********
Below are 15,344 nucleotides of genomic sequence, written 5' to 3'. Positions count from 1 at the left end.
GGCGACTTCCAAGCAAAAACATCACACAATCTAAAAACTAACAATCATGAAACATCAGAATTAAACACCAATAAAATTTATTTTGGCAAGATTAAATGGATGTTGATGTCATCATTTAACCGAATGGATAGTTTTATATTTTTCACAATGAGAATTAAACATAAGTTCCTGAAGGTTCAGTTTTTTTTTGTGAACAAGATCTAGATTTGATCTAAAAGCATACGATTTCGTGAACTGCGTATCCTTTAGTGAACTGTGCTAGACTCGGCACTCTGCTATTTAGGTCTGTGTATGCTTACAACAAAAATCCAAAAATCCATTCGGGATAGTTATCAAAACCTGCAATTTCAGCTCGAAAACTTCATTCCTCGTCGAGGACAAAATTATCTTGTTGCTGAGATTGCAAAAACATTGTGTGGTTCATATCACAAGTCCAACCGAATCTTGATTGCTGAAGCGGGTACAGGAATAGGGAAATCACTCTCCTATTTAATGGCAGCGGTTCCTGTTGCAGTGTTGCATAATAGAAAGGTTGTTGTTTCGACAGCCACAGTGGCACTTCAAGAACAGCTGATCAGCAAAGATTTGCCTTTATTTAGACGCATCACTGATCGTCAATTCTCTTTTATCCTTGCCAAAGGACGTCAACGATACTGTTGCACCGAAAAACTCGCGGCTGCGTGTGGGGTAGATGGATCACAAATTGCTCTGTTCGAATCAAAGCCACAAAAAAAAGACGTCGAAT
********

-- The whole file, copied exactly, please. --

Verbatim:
Below are 15,344 nucleotides of genomic sequence, written 5' to 3'. Positions count from 1 at the left end.
GGCGACTTCCAAGCAAAAACATCACACAATCTAAAAACTAACAATCATGAAACATCAGAATTAAACACCAATAAAATTTATTTTGGCAAGATTAAATGGATGTTGATGTCATCATTTAACCGAATGGATAGTTTTATATTTTTCACAATGAGAATTAAACATAAGTTCCTGAAGGTTCAGTTTTTTTTTGTGAACAAGATCTAGATTTGATCTAAAAGCATACGATTTCGTGAACTGCGTATCCTTTAGTGAACTGTGCTAGACTCGGCACTCTGCTATTTAGGTCTGTGTATGCTTACAACAAAAATCCAAAAATCCATTCGGGATAGTTATCAAAACCTGCAATTTCAGCTCGAAAACTTCATTCCTCGTCGAGGACAAAATTATCTTGTTGCTGAGATTGCAAAAACATTGTGTGGTTCATATCACAAGTCCAACCGAATCTTGATTGCTGAAGCGGGTACAGGAATAGGGAAATCACTCTCCTATTTAATGGCAGCGGTTCCTGTTGCAGTGTTGCATAATAGAAAGGTTGTTGTTTCGACAGCCACAGTGGCACTTCAAGAACAGCTGATCAGCAAAGATTTGCCTTTATTTAGACGCATCACTGATCGTCAATTCTCTTTTATCCTTGCCAAAGGACGTCAACGATACTGTTGCACCGAAAAACTCGCGGCTGCGTGTGGGGTAGATGGATCACAAATTGCTCTGTTCGAATCAAAGCCACAAAAAAAAGACGTCGAAT